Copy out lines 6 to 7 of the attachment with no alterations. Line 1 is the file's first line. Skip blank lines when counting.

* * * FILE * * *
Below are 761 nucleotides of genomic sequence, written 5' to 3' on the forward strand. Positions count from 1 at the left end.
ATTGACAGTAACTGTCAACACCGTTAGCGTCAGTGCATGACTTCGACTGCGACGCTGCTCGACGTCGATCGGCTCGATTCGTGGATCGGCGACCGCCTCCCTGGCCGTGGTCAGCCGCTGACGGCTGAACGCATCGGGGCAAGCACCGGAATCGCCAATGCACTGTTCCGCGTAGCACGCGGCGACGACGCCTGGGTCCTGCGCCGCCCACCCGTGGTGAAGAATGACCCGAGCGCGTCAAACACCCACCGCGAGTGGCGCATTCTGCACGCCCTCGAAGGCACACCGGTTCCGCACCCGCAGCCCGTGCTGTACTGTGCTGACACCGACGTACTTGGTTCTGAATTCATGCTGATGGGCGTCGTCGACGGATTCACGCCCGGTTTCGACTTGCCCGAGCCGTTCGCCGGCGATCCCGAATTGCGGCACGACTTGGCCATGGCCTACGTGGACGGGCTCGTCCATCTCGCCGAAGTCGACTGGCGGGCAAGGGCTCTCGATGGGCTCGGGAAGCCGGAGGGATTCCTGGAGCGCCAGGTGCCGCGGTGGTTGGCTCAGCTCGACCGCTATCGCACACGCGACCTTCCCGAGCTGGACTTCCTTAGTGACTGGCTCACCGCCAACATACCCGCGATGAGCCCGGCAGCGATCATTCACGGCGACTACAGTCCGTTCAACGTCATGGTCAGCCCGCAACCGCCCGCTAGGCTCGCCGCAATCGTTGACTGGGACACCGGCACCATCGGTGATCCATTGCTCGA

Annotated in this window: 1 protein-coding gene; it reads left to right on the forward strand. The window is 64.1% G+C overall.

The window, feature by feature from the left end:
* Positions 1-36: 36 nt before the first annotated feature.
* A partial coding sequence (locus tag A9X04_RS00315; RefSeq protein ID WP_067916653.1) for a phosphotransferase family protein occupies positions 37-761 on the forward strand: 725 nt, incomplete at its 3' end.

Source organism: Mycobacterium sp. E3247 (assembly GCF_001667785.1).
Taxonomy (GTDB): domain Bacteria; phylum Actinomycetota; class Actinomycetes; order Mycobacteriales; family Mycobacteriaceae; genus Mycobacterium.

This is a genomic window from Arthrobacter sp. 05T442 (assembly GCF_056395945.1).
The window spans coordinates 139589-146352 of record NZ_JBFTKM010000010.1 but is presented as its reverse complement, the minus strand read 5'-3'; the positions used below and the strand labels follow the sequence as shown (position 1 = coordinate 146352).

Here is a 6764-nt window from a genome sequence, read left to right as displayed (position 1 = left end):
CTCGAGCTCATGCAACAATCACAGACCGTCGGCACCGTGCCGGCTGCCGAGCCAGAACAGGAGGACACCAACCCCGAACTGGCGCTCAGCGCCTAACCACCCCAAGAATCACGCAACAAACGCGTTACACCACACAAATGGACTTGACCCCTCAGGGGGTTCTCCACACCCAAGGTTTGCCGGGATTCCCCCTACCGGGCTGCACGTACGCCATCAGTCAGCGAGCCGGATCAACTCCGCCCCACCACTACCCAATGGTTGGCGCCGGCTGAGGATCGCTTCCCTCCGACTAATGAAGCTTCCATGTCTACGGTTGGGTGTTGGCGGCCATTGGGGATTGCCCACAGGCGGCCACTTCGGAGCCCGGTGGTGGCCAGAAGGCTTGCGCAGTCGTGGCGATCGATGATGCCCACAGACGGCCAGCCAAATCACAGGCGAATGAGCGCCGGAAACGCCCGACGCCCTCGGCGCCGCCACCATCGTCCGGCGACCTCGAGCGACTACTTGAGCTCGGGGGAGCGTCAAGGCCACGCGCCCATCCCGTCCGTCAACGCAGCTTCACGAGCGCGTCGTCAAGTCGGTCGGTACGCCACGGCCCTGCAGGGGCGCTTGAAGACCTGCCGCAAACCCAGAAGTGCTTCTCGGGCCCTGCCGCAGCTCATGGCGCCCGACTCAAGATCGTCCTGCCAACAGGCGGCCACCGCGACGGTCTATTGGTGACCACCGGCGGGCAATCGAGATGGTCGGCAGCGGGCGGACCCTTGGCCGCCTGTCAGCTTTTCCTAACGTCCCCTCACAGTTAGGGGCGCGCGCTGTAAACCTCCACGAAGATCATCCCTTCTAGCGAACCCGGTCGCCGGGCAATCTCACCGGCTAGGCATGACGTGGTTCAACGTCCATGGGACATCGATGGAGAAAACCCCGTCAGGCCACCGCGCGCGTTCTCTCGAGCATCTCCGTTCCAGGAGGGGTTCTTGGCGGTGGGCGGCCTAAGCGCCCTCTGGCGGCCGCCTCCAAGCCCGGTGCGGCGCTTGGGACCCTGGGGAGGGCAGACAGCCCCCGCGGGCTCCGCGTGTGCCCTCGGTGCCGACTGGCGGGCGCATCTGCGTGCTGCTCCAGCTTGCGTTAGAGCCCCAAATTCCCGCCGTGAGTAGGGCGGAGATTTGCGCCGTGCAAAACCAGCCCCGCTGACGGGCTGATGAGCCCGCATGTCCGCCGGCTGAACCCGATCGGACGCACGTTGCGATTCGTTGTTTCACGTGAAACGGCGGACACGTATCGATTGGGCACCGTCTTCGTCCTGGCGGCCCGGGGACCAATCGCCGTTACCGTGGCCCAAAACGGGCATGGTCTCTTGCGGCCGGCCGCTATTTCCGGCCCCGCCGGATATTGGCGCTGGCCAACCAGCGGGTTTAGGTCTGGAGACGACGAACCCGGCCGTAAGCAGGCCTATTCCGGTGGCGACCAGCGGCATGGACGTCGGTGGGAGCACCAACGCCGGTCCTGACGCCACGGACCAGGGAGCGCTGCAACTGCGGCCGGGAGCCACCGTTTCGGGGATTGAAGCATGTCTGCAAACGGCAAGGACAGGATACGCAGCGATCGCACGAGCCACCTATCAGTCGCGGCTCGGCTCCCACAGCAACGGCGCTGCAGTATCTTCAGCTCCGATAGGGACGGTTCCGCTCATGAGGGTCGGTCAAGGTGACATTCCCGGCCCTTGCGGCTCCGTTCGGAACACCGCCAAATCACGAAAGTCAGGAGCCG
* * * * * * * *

* A partial coding sequence (locus tag A9X04_RS00315; RefSeq protein ID WP_067916653.1) for a phosphotransferase family protein occupies positions 37-761 on the forward strand: 725 nt, incomplete at its 3' end.

Source organism: Mycobacterium sp. E3247 (assembly GCF_001667785.1).